Tim Ryan, Solidarity Center Asia Region Director, sends us this report from the AFL-CIO quadrennial convention in Los Angeles.

In a dramatic demonstration of how deadly the global supply chain really is, Scott Nova, director of the Worker Rights Consortium (WRC), opened a panel on worker rights in Bangladesh with this observation: “Of the four deadliest factory disasters in history, three of those four happened in the last 12 months.” He cited the Baldia factory fire in Pakistan, which killed 347 workers, the Tazreen Fashions fire, which killed 112 workers, and the Rana Plaza building collapse, in which more than 1,200 workers lost their lives. To find another industrial disaster of that proportion, you have to go back to the Triangle Shirtwaist Fire in New York in 1911. This was a pretty shocking thought to me and underscored  how the global garment supply chain is increasingly dangerous to workers and why they need to redouble their efforts protect their rights.

Nova gave his remarks at the panel discussion, Bangladesh Fire and Safety Accord: A New Standard in Global Framework Agreements? Some 30 participants attended the workshop, which presented a truly new approach to framework agreements and protecting worker rights. Ben Davis, international director of the United Steelworkers (USW) moderated the panel, which included Nova; Kalpona Akter, director of Bangladesh Center for Worker Solidarity (BCWS); Owen Herrnstadt, international director of the International Association of Machinsts (IAM); and Garrett Strain, international campaign organizer for United Students Against Sweatshops (USAS).

Nova outlined the Accord on Building and Fire Safety, a new and binding agreement that 87 clothing brands have signed. The accord covers 1,800 factories in Bangladesh, mandates that both brands and the companies they source from fix building and fire hazards and ensures unions are a key part of this process.

“Workers’ justice starts for me with workers’ safety,” Akter said, and called the accord important for workers to provide activists the political space to organize and to interact with company managers to improve conditions. She also emphasized that although Bangladesh labor law is “decent” compared with some other countries, the law is not enforced. If the accord works, she said, “This could be a historical turning point.”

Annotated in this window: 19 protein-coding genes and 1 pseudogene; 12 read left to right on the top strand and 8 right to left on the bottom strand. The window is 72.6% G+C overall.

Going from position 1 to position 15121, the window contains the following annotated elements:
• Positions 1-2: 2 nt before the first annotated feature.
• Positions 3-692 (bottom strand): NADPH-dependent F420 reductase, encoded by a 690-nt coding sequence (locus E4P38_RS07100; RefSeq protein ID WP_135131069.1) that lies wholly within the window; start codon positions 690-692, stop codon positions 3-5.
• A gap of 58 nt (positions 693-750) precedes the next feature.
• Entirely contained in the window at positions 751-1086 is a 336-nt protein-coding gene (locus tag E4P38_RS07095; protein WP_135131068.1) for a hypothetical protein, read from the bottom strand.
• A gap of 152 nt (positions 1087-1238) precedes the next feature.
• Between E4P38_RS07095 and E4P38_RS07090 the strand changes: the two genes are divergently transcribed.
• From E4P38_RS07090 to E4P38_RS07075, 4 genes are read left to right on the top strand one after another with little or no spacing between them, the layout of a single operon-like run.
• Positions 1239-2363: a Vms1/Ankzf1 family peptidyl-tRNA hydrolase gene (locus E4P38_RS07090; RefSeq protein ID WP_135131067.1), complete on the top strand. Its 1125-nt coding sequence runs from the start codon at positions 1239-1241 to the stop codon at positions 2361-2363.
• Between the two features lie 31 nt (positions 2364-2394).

“Why are U.S. unions interested in the accord?” asked Owen Herrnstadt. “First, workers all over the world deserve safer workplaces,” he said. The IAM, an affiliate of the global union, IndustriALL, is bringing together workers from many industries, including the garment sector and is looking for “innovative tools to change corporate behavior.”  Herrnstadt called the accord “one of the most significant breakthroughs,” one that is “radically different” and that needs to be emulated.

Strain discussed a delegation he led to Bangladesh with six USAS student activists to find ways to coordinate public campaigns in the United States with Bangladeshi labor union activists on the ground. In the coming weeks, USAS will encourage a Global Day of Action at the six-month anniversary of Rana Plaza on October 24. November 24 is the one-year anniversary since the Tazreen fire, and USAS is encouraging more actions on that day.

Most important, all the panelists encouraged the support of the democratic, independent unions in Bangladesh, which now have a chance to organize unions for the first time in the past 20 years.


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